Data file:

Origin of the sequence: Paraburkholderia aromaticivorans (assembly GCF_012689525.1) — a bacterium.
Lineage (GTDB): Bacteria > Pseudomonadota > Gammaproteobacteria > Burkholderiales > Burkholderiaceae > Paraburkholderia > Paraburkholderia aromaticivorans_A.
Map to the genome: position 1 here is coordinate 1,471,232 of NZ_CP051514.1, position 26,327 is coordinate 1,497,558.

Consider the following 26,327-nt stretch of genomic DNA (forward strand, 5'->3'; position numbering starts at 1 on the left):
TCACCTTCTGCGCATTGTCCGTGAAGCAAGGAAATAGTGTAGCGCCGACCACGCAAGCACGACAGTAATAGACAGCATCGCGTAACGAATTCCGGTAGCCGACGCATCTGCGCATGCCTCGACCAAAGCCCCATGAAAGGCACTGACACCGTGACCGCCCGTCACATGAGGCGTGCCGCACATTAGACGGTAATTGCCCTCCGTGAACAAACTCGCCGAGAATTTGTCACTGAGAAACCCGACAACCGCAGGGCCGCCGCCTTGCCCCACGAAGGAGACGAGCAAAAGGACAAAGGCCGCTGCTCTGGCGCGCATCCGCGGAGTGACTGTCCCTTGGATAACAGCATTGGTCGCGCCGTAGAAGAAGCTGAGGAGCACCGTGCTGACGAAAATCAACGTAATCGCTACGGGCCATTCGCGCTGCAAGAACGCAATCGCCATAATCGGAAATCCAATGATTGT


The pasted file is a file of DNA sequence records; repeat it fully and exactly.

Origin of the sequence: Paraburkholderia aromaticivorans (assembly GCF_012689525.1) — a bacterium.
Lineage (GTDB): Bacteria > Pseudomonadota > Gammaproteobacteria > Burkholderiales > Burkholderiaceae > Paraburkholderia > Paraburkholderia aromaticivorans_A.
Map to the genome: position 1 here is coordinate 1,471,232 of NZ_CP051514.1, position 26,327 is coordinate 1,497,558.

Consider the following 26,327-nt stretch of genomic DNA (forward strand, 5'->3'; position numbering starts at 1 on the left):
TCACCTTCTGCGCATTGTCCGTGAAGCAAGGAAATAGTGTAGCGCCGACCACGCAAGCACGACAGTAATAGACAGCATCGCGTAACGAATTCCGGTAGCCGACGCATCTGCGCATGCCTCGACCAAAGCCCCATGAAAGGCACTGACACCGTGACCGCCCGTCACATGAGGCGTGCCGCACATTAGACGGTAATTGCCCTCCGTGAACAAACTCGCCGAGAATTTGTCACTGAGAAACCCGACAACCGCAGGGCCGCCGCCTTGCCCCACGAAGGAGACGAGCAAAAGGACAAAGGCCGCTGCTCTGGCGCGCATCCGCGGAGTGACTGTCCCTTGGATAACAGCATTGGTCGCGCCGTAGAAGAAGCTGAGGAGCACCGTGCTGACGAAAATCAACGTAATCGCTACGGGCCATTCGCGCTGCAAGAACGCAATCGCCATAATCGGAAATCCAATGATTGT